A typology of question templates

These are important documents:

  • ped/sme/xml/dialogue_visit.xml -
  • ped/sme/xml/dialoguepart_calendar.xml - with questions/anwers/feedback - now with translations to English
  • ped/sme/xml/dialogue_firstmeeting.xml - with open questions
  • ped/doc/dialogueparts.txt - ideas for topics

The dialogues are made of elements, and we can write the dialogues if we can agree on the possible type of elements even if not all the programming is ready.



Every dialogue has a setting, e.g. cafe. The dialogue contains several topics, e.g. drinking, eating, paying. The setting is given to U by M as an utterance or as a set of utterances in the beginning of the dialogue.


Every topic contains several questions and utterances. e.g. Do you drink coffee?

Every topic starts with s "opening"-utt and in the end is a "closing"-utt. This makes it easy to put many topics together.


M gives utterances to make the conversation more natural and give the impression of a two-way communication. It is also good teaching because U will get a model for her own answer.

The utterances may be encoded in the dialogue source code as the following type of elements (note the underscore):

<question name="utterance_string">
<utt>utterance string</utt>
<opening>utterance string</opening>
<closing>utterance string</closing>

The 4 question types

WWe operate with 4 types of questions (all of them should be implemented in the perl-demo)

Type 1. Open Wh-question

- the answer should be in right case, but it has no consequenses for the next question. If the answer cannot be processed, we may run the answer through the orthographical speller (not for person names), and then to default. (Person names may be accounted for by making a ped-transducer with a name guesser). Example:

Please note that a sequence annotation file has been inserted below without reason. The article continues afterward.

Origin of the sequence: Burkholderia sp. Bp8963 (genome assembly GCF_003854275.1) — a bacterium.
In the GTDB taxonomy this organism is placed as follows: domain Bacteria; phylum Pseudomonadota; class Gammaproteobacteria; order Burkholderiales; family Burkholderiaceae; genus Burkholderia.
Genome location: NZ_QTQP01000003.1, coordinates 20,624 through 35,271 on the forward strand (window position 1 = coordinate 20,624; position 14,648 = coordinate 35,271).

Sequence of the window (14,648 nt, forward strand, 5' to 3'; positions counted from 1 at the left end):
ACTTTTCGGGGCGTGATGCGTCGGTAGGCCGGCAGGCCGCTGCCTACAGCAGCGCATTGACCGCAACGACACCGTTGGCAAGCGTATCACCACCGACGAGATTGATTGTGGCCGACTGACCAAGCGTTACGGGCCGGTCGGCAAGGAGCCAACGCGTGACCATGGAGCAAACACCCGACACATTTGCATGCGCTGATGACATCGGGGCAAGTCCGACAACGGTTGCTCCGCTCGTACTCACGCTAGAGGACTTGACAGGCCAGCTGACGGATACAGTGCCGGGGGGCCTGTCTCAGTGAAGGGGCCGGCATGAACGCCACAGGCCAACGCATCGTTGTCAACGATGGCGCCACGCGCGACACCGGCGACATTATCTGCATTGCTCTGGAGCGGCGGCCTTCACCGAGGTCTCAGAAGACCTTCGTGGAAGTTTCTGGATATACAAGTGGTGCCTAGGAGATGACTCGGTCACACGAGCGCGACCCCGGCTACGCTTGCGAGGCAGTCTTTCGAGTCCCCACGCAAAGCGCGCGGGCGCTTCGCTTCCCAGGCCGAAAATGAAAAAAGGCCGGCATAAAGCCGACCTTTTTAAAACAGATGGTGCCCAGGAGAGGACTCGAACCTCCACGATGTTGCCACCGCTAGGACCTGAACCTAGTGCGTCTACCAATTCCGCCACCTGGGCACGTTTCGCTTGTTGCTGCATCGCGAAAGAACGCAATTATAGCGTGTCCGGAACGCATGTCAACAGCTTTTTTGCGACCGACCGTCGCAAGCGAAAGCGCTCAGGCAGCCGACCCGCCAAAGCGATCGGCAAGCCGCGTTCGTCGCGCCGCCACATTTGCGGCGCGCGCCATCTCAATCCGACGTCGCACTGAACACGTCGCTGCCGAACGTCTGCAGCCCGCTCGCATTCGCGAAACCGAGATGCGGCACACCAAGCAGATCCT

• What kind of work do you have?

Type 2. Alternative-question

- with answer alternatives (gived as a list to the program) - it can be presented for U as a picture, or be implicit in the question. The answer determines the next action. If U answers something outside the alternatives, then M comments like "I have not got that. Here you see what I have got." M does not have to "understand" the answer. Example:

  • What do you want to eat? (answer is from the list, or an unknown object, or no object)
  • Do you want coffee or tea? (answer is coffee, or tea, or negation)

Type 3. Correct/not-correct Wh-question

- there is only one correct answer, in a picture or something else. Feedback to U about the correct formulation. Example:

  • When is Lemet´s birhtday?
  • Which car is the most expensive one?
  • In which month is Easter?
  • When does the school start up after the summervacation?

Type 4. go-question (yes-no-questions)

- answer determines the next action. Example:

  • Do you want coffee?

Tutorial comments

- This is just a start - there are some more examples in ped/sme/xml/dialoguepart_calendar.xml

1. speller

- (if the words are not correctly spelled, M will not know them.)

(We may eventually consider another option: Have a lexicon-free speller (i.e., take a standalone Levenshtein implementation, and try to match the user feedback to the target list; e.g. borkemannu is considered a hit for borgemánu, since it has levenshtein-disctance 3. With such a small set of targets, we may even allow long distances, but always pick the closest candidate.)

2. clarifying question

Example: In which month does school start? It can not be the correct month!

3. Lexical help

You perhaps do not know the name of the months? + a list of the months names. (Also here, we may combine this with a lexicon-free speller, and comment upon the error: When do you arrive? (target X-mánus, answer. borgemánnus, feedback: "You wrote 'borgemánnus' but the correct form is 'borgemánus')

4. Grammatical help

Example: "liikot-verb demands illative - e.g. Mun liikon guollái." "Do you want to learn more about illative?" or "We write dates like this - borgemánu 20.b."